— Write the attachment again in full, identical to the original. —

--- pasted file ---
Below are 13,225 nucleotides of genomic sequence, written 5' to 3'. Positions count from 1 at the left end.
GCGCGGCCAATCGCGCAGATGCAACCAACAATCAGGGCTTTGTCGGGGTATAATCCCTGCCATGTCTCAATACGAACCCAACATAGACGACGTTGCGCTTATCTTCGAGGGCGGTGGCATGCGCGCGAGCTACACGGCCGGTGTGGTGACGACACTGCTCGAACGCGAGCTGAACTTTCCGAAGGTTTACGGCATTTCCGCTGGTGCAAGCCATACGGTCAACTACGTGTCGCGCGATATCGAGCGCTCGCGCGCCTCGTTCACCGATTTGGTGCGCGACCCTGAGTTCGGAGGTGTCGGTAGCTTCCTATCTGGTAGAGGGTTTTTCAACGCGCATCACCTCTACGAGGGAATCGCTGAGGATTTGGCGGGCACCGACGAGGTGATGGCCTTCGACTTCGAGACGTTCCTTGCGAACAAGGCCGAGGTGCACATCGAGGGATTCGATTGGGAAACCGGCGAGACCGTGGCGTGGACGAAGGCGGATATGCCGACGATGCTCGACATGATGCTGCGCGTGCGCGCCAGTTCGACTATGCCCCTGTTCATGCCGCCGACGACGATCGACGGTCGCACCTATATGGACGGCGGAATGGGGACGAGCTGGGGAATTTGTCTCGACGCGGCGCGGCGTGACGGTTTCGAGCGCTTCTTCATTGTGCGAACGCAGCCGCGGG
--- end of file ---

Below are 13,225 nucleotides of genomic sequence, written 5' to 3'. Positions count from 1 at the left end.
GCGCGGCCAATCGCGCAGATGCAACCAACAATCAGGGCTTTGTCGGGGTATAATCCCTGCCATGTCTCAATACGAACCCAACATAGACGACGTTGCGCTTATCTTCGAGGGCGGTGGCATGCGCGCGAGCTACACGGCCGGTGTGGTGACGACACTGCTCGAACGCGAGCTGAACTTTCCGAAGGTTTACGGCATTTCCGCTGGTGCAAGCCATACGGTCAACTACGTGTCGCGCGATATCGAGCGCTCGCGCGCCTCGTTCACCGATTTGGTGCGCGACCCTGAGTTCGGAGGTGTCGGTAGCTTCCTATCTGGTAGAGGGTTTTTCAACGCGCATCACCTCTACGAGGGAATCGCTGAGGATTTGGCGGGCACCGACGAGGTGATGGCCTTCGACTTCGAGACGTTCCTTGCGAACAAGGCCGAGGTGCACATCGAGGGATTCGATTGGGAAACCGGCGAGACCGTGGCGTGGACGAAGGCGGATATGCCGACGATGCTCGACATGATGCTGCGCGTGCGCGCCAGTTCGACTATGCCCCTGTTCATGCCGCCGACGACGATCGACGGTCGCACCTATATGGACGGCGGAATGGGGACGAGCTGGGGAATTTGTCTCGACGCGGCGCGGCGTGACGGTTTCGAGCGCTTCTTCATTGTGCGAACGCAGCCGCGGG